Why Invest in Customer-Centricity?
Customer-centric business is not a curiosity anymore – it’s a requirement determined by shifting powers of the modern open, connected economy. Mistreated customers’ content becomes viral in hours and new startups pop up every week, challenging traditional industries with new thinking. If the experience is not built in a meaningful way, with respect to user needs and pains, the business is simply going to suffer.
We are not suggesting that moving to a customer-focused design model is simple and most of us understand the pain of transformation even at the smallest degree. However the steps to change are often more effective when starting small and there are costs that can be difficult to track – shifting the paradigm of working may face resistance from employees who are used to working a certain way and have all their habits and procedures in place.
Even though the early days of adjustment may be a challenge, applying customer-centric tactics will benefit everybody in the long run – your employees, the whole company and, most importantly, your customers.
THERE ARE THREE MAIN AREAS OF BENEFITS WHERE YOUR COMPANY CAN GAIN:
Building customer retention
According to award-winning strategic marketing planner, Kathy Roy Gaughran, ”it is six to seven times more expensive to acquire a new customer than it is to retain an existing one”.
Customer retention is one of the areas that many companies struggle with, whilst substantially overspending on marketing campaigns, either in traditional media or digital channels, such as PPC. Improving the way you provide your services to your customers directly influences the way they perceive your business and they are more willing to stay with you, even when facing lower prices offered by your competitors.
User-centric methodologies work perfectly for companies like MailChimp, who manage to keep over 10 million users happy and still paying – some of them have been using the same tool for years! This is because they managed to build a meaningful experience.
Nathan Shedroff, one of the pioneers of experience design, describes it as
one that reaches beyond the person’s functional, emotional and identity needs. It answers the key question of ‘Does this fit into my world?’ And if businesses focus on the meaning, and work from the centre out, the questions about price, performance, triggers and design decisions would sort out themselves.
The deeper you anchor your brand into the user’s life, the more sustainable relationship you will have and this is where the future of commercial success lies.
Reduce the risk of developing ineffective products and services
Many business decisions are made in disconnection from the end user. Sometimes, what makes sense for the business may not make sense for the end customer.
Therefore developing products without proper knowledge about who is going to use them, and how, is extremely risky. User-centered design provides frameworks for involving users throughout the design process, which allows to mitigate those risks. In the end, we are designing a product for them, not for ourselves.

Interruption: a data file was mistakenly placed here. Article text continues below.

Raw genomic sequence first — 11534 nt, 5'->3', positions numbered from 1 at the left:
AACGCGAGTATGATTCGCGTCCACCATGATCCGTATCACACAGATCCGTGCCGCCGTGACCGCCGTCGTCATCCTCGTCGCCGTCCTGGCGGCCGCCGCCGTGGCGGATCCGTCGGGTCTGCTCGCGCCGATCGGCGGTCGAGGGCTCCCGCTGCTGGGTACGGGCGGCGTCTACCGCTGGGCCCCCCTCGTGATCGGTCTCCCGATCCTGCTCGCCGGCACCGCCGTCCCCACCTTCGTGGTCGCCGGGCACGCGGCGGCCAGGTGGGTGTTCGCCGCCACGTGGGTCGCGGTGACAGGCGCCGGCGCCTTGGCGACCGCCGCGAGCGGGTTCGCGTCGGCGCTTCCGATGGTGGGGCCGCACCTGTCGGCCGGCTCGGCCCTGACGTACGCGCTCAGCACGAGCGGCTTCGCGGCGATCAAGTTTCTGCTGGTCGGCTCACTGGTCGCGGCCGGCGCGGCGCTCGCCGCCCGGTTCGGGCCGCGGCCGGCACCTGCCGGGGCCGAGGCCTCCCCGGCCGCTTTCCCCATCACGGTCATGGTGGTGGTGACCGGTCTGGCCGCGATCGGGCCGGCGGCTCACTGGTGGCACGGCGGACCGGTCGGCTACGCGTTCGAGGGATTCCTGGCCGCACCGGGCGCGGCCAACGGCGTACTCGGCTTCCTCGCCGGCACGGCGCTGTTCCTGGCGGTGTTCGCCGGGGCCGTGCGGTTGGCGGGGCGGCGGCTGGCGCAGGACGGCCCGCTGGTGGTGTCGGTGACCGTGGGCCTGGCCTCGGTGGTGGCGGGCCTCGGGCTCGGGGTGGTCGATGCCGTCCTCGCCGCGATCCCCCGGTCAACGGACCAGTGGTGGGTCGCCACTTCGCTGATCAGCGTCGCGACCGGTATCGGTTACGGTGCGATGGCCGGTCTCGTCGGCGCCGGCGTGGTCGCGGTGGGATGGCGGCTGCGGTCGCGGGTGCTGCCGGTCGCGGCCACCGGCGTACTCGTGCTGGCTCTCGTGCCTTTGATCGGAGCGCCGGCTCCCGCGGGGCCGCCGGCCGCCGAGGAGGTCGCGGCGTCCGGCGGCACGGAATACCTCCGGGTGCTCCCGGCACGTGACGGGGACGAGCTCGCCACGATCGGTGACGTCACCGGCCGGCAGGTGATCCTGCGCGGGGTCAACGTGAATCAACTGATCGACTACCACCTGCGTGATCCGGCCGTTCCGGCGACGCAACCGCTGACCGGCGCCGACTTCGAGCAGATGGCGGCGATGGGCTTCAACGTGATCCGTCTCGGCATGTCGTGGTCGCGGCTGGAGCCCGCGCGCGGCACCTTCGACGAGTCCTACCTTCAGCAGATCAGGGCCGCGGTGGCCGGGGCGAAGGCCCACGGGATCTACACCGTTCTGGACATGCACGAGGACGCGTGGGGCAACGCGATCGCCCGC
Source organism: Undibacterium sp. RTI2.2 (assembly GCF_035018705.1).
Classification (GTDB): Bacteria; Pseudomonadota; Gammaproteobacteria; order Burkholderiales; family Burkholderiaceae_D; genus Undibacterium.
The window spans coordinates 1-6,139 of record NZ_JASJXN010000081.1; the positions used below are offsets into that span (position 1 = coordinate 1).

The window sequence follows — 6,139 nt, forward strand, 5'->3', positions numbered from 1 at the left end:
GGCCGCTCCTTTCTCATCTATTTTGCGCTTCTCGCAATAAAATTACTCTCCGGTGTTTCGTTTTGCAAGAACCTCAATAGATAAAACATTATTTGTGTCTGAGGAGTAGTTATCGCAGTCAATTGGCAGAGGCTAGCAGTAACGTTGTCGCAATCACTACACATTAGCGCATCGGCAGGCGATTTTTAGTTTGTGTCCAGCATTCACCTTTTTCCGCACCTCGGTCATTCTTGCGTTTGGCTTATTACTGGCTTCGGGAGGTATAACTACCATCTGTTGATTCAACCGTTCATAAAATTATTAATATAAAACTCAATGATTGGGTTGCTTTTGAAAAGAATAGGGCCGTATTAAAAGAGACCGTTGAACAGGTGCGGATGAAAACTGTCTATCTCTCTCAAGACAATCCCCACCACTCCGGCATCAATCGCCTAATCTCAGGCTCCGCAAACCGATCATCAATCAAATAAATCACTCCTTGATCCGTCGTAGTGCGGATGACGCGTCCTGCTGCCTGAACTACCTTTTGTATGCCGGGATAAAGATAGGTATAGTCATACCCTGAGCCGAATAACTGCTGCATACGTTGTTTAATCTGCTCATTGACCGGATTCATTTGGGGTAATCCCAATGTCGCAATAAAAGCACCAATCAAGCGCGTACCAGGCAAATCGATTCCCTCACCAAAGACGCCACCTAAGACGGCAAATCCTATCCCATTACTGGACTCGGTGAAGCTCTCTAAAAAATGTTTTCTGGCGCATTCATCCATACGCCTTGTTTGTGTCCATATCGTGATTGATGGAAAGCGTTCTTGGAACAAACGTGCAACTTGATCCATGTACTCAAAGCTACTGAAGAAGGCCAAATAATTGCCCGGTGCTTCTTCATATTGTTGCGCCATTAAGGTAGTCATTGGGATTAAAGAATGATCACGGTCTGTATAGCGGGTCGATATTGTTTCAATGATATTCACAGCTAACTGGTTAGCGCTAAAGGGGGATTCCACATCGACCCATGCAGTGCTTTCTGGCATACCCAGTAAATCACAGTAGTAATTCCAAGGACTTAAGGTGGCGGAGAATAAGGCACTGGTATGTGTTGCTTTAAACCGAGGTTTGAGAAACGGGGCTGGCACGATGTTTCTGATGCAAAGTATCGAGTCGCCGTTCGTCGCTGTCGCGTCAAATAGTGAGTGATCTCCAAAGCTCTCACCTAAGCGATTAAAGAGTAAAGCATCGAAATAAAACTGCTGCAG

Redoing unusable products, especially physical ones may be extremely costly. The digital field allows for more flexibility – pushing a new update of your app may take a couple of weeks of work. However there is always a cost associated – designers, developers, project management.
Savings resulting from a user-centered design process are concisely explained in this video, created by Dr. Susan Weinschenk, an expert in consumer psychology and user experience design:
As you see, user-centered design can help you minimise the two major risks in your product/service design:
- Solving the wrong problem
- Executing the solution in the wrong way
Providing your team with a clear vision
Most work environments are siloed and, for the sake of management, it makes a lot of sense. However sales, marketing, customer service or development teams often lack a common mission to fulfil. They are just working to meet their own department’s goals, without focusing on the bigger picture.
Becoming customer-centric can give your company a clear sense of direction and values. It can make sure that team members are not working to please their supervisors, but to please the customer. This approach has led companies such as Airbnb, Amazon and Zappos to take market-leading positions. Their employees, from the very first day at work, realise that they are working for the customer, that the customer pays their wages and funds their amazing offices. A study has shown that using a user-centered design methodology can increase employee effectiveness, and one of the factors to that is reducing stress related to making decisions. If you involve your users in design or business decisions regularly you have less variables to worry about when making a choice. Time you save on countless meetings and fights over small features is an added value. Having a common big picture is crucial in making people work together.